Grappling with large classes : experience of educators, heads of department and principals in three rural schools in KwaZulu-Natal.
Baruth, Grace Gayatri.
MetadataShow full item record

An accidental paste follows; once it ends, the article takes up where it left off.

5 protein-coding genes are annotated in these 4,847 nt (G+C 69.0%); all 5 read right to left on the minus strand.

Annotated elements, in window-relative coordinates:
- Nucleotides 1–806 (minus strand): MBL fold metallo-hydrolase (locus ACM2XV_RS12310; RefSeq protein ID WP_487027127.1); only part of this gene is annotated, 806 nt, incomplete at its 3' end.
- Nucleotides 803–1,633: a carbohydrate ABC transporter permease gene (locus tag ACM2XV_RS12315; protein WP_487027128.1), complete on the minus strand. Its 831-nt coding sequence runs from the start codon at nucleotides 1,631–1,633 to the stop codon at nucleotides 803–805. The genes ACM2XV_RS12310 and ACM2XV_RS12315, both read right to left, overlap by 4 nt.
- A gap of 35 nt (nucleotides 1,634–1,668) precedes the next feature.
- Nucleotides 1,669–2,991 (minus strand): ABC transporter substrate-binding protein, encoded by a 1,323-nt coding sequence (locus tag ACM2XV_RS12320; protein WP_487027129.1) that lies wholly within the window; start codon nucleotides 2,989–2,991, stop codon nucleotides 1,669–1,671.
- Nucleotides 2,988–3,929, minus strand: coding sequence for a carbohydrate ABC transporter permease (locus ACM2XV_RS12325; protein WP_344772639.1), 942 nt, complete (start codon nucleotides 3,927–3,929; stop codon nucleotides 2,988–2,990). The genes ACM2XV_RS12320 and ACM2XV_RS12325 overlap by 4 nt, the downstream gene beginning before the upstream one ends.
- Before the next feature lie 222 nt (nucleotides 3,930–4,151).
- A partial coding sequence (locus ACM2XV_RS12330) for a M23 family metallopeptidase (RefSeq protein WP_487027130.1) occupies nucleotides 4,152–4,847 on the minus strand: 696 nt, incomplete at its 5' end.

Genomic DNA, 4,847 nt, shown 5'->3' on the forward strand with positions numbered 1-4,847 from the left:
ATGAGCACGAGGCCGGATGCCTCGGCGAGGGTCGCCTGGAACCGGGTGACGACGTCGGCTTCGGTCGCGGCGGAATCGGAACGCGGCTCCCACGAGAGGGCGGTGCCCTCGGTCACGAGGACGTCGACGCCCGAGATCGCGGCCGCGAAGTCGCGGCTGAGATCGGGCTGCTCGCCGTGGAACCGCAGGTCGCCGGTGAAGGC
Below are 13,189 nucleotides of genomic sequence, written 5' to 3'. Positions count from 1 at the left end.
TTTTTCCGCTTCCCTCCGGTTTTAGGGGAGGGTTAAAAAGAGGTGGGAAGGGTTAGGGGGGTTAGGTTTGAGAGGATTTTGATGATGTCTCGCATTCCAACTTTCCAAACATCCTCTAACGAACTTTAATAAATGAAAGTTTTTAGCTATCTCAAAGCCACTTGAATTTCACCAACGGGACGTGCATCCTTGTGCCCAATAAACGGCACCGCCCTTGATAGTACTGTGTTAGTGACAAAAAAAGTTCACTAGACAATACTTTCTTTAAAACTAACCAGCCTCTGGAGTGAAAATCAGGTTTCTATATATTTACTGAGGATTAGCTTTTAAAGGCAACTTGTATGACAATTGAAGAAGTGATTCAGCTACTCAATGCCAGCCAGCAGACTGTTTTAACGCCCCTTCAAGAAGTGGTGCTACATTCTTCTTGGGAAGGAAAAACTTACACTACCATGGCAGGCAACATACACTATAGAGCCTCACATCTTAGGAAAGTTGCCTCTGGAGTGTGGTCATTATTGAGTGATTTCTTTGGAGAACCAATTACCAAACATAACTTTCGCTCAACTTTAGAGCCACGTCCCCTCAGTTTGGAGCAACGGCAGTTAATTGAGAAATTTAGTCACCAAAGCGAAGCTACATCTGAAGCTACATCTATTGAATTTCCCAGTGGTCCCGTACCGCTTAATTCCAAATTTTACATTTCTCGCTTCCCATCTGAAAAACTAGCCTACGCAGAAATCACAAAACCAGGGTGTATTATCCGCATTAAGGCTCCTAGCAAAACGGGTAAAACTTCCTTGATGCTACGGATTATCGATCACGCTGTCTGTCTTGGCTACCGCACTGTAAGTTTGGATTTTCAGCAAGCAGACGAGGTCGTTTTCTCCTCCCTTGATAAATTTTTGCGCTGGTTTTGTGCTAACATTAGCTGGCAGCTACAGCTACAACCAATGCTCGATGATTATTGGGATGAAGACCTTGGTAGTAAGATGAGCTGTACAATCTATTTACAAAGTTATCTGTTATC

The South African Education system has gone through much transformation and seen significant changes in the past decade in order to provide quality education and reformation. However, many under-resourced schools, such as rural schools, still face unacceptably high teacher-pupil ratios and large classes in their schools (Prinsloo, 2006). Rathogwa (2006) confirms that rural schools have been historically disadvantaged with limited resources and poor infrastructure. The purpose of this study is to investigate the perceptions and experiences of educators, Heads of department (HODs) and principals about how they coped with large classes. The study was conducted in three rural primary schools situated in the Inanda Area. The study adopts a qualitative research approach. Within this approach, a case study design was adopted. The data collection methods comprise of observations and semi-structured interviews with educators, HODs and principals. The overall findings of the research show that these schools are faced with a plethora of challenges because of their large classes. The findings show that large classes result in poor achievement levels, poor quality of work and disruptive behaviour amongst the learners. Furthermore the educators are faced with heavy workloads which increase teacher apathy, teacher stress and low teacher morale amongst the educators. The schools attempt many strategies as a means to overcome their challenges. Some schools employ the following strategies: they have a strict code of conduct; they reward appropriate behaviour; they counsel difficult learners, they engage in co-operative learning, they employ qualified staff members and engage in group work. From the data collected, principals motivate staff members by having weekly staff meetings to resolve their staff conflicts. Moreover some schools have more strategies than other schools.